I remember well my father sitting me down over the holidays to review my discretion­ary spending and asking tough questions, such as why I was making frequent trips to the record store and a nearby pancake joint. He also explained that I would need to tap my own funds going forward for non-school-related purchases, since there was only so much money to cover personal care and other cost-of-living items.

I followed the same practice when my kids came home for the first time since the start of the fall semester. First, I wanted to make sure they had enough in their account to cover the basics. And secondly, I was looking to tighten up frivolous stuff — late-night pizzas and apple fritter runs — that were draining money.

Tired of getting the “please send money” texts from your son or daughter?

As best you can, go back over the last three months of spending to see where the money has gone. Was too much set aside to cover personal items? Can your student get by without the daily $8 smoothie? Is she picking up the dinner tab as a way to become popular and make new friends?

Draw the line on what expenses Mom and Dad will cover and what will be on your teen’s dime. If your teen has overused a credit card, that may be a sign that he or she is not ready to handle it responsibl­y and it needs to be put on ice — at least temporaril­y.

The goal is to get your student on track to handling money responsibl­y.

If you are sending your college freshman with a car for the start of the winter semester, review your auto policy to make sure you are fully protected.

If you haven’t done so already, notify your insurance company and let them know where your student is attending — a school in a large urban area or a college in a rural community, for example — and what they’ll be driving.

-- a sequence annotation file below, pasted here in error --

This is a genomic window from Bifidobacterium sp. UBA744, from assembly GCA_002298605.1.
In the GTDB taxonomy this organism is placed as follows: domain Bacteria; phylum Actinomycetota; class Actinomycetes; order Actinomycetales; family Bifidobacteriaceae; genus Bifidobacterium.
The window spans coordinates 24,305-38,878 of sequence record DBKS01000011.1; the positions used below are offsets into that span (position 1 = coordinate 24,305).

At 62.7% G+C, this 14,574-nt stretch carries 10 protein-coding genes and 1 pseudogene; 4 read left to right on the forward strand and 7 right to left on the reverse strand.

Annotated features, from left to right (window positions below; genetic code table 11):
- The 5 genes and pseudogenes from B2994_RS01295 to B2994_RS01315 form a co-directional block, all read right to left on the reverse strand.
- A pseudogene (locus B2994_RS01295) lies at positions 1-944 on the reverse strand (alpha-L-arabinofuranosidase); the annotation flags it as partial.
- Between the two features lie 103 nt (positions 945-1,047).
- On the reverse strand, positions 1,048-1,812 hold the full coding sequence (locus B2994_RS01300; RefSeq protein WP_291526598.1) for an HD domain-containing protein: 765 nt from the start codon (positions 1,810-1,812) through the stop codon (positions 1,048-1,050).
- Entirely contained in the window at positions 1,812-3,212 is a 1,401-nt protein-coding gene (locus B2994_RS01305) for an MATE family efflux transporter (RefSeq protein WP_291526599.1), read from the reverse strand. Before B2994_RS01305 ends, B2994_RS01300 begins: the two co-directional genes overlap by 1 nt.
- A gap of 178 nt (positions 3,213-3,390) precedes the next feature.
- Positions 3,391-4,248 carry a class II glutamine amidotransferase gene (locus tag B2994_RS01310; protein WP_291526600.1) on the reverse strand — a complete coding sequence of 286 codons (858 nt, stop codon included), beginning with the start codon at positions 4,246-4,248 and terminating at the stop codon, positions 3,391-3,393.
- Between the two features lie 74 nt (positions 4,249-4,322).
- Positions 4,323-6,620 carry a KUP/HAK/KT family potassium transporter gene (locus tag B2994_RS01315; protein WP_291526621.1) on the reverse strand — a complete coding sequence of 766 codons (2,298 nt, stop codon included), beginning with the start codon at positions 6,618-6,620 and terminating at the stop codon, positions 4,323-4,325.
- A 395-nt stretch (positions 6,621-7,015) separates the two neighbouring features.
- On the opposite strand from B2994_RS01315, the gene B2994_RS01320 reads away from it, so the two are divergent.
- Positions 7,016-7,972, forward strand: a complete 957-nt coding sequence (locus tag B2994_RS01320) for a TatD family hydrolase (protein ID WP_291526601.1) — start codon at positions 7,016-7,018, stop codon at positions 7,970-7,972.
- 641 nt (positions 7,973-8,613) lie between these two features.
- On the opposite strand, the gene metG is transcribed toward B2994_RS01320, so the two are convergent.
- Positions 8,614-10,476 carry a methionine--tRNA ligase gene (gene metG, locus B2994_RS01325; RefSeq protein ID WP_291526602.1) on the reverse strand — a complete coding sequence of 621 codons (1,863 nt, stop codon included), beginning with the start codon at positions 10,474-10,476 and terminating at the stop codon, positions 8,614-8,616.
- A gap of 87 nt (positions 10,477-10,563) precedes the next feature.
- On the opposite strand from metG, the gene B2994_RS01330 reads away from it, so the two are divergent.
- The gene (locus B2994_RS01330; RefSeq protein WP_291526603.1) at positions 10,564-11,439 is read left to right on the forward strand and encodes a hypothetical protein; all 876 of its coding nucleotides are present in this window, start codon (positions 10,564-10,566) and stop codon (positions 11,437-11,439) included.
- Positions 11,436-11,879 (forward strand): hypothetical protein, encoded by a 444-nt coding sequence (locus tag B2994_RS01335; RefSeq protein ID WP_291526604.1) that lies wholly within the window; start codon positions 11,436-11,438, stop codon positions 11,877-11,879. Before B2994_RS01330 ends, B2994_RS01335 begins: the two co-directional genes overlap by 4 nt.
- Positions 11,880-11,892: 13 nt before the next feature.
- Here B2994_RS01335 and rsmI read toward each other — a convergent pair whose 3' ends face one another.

Generally speaking, if the vehicle is already on your policy, it can be kept on it assuming the student’s permanent address remains the family address. In addition, ask your agent about discounts for good grades.

In a recent column, I wrote that mail-order pharmacies are probably the best bet for getting prescripti­ons filled, especially based on price. But there’s another approach worth considerin­g when your student is ill or injured, says Henry Kozak, a part-time pharmacist at the student health center at the College of William & Mary in Williamsbu­rg, Virginia.

“One area you failed to mention is the pharmacy that may be part of the campus student health center,” Kozak wrote in an email. “I work at a college student health center pharmacy, where we dispense medication­s, counsel students on their medication­s — including over-the-counters — and provide much more service than either a chain or mail-order pharmacy. The student can also schedule an appointmen­t to be seen by the in-house staff, along with any nursing-related care that may be needed,” such as vaccines, allergy shots. and wound care.”

Final thought: Don’t wait to have the kitchen table conversati­on about finances until your student is practicall­y out the door to head back to school.